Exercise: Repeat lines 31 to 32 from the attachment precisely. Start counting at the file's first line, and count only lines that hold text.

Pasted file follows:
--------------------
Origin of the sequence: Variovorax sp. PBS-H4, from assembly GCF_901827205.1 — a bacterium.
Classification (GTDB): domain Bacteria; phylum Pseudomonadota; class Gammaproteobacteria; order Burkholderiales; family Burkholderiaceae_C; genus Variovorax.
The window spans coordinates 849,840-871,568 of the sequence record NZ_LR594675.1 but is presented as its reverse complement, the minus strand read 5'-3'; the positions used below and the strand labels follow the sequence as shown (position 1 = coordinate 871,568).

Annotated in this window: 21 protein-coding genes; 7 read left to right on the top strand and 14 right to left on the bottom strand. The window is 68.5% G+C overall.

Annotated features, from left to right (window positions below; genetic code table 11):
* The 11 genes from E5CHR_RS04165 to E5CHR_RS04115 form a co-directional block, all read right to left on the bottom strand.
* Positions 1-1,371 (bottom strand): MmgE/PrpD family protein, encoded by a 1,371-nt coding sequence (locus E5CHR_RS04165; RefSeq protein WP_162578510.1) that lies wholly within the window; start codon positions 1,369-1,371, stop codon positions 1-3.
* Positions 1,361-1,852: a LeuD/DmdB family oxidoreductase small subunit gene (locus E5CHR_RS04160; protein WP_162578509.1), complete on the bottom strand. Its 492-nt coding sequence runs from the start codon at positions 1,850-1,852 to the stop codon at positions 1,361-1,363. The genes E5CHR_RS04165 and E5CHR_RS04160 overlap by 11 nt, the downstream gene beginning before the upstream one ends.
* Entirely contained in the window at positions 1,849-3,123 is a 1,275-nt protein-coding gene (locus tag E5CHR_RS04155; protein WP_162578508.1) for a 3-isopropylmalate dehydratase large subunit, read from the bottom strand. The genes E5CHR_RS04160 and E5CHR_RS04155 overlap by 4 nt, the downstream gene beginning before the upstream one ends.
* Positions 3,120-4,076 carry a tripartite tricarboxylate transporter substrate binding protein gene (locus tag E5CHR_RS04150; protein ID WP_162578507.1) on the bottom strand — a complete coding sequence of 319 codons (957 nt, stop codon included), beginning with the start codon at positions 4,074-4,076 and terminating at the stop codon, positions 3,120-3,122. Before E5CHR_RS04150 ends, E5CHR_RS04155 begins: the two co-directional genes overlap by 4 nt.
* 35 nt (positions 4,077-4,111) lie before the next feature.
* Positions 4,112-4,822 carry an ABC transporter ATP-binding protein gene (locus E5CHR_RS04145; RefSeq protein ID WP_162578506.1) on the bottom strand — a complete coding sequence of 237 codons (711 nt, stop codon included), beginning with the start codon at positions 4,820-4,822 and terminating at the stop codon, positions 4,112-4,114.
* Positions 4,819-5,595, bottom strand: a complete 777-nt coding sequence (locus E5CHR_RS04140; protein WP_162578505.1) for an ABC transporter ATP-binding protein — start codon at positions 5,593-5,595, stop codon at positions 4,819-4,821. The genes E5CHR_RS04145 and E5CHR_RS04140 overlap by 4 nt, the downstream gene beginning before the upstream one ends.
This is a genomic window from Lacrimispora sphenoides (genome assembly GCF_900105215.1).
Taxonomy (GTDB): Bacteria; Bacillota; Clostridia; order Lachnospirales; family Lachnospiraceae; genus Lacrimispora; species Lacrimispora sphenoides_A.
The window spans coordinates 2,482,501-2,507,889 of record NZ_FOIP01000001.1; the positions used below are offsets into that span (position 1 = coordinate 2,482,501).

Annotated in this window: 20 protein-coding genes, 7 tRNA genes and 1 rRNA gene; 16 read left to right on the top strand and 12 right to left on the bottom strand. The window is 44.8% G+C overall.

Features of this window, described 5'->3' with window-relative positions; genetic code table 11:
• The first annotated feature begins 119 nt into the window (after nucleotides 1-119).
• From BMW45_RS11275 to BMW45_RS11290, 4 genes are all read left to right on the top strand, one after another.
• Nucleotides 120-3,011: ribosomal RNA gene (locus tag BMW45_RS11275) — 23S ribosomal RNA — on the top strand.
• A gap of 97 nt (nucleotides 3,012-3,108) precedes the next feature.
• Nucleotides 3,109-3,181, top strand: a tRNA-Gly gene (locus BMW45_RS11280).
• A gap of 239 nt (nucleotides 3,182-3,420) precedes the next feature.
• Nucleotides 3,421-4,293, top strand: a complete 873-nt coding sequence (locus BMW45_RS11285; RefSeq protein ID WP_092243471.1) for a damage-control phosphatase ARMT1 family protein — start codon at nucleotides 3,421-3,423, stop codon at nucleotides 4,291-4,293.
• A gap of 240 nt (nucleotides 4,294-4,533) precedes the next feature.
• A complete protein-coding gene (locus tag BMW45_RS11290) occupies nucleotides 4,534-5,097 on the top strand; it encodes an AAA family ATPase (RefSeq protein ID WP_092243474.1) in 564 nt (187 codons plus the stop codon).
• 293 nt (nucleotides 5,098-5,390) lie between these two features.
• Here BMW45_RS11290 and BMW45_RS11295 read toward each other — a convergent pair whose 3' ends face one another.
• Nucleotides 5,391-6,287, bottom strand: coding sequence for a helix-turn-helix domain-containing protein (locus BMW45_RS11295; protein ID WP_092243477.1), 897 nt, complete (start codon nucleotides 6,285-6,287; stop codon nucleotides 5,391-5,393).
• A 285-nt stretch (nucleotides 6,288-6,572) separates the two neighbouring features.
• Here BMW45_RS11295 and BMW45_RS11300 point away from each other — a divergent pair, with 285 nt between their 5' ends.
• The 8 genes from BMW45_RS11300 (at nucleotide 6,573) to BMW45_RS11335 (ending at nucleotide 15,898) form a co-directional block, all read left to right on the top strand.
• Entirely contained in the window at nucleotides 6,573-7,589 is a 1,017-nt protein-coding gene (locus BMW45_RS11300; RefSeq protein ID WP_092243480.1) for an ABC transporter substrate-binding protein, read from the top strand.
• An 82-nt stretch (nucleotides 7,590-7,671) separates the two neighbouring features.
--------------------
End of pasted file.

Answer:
• A 285-nt stretch (nucleotides 6,288-6,572) separates the two neighbouring features.
• Here BMW45_RS11295 and BMW45_RS11300 point away from each other — a divergent pair, with 285 nt between their 5' ends.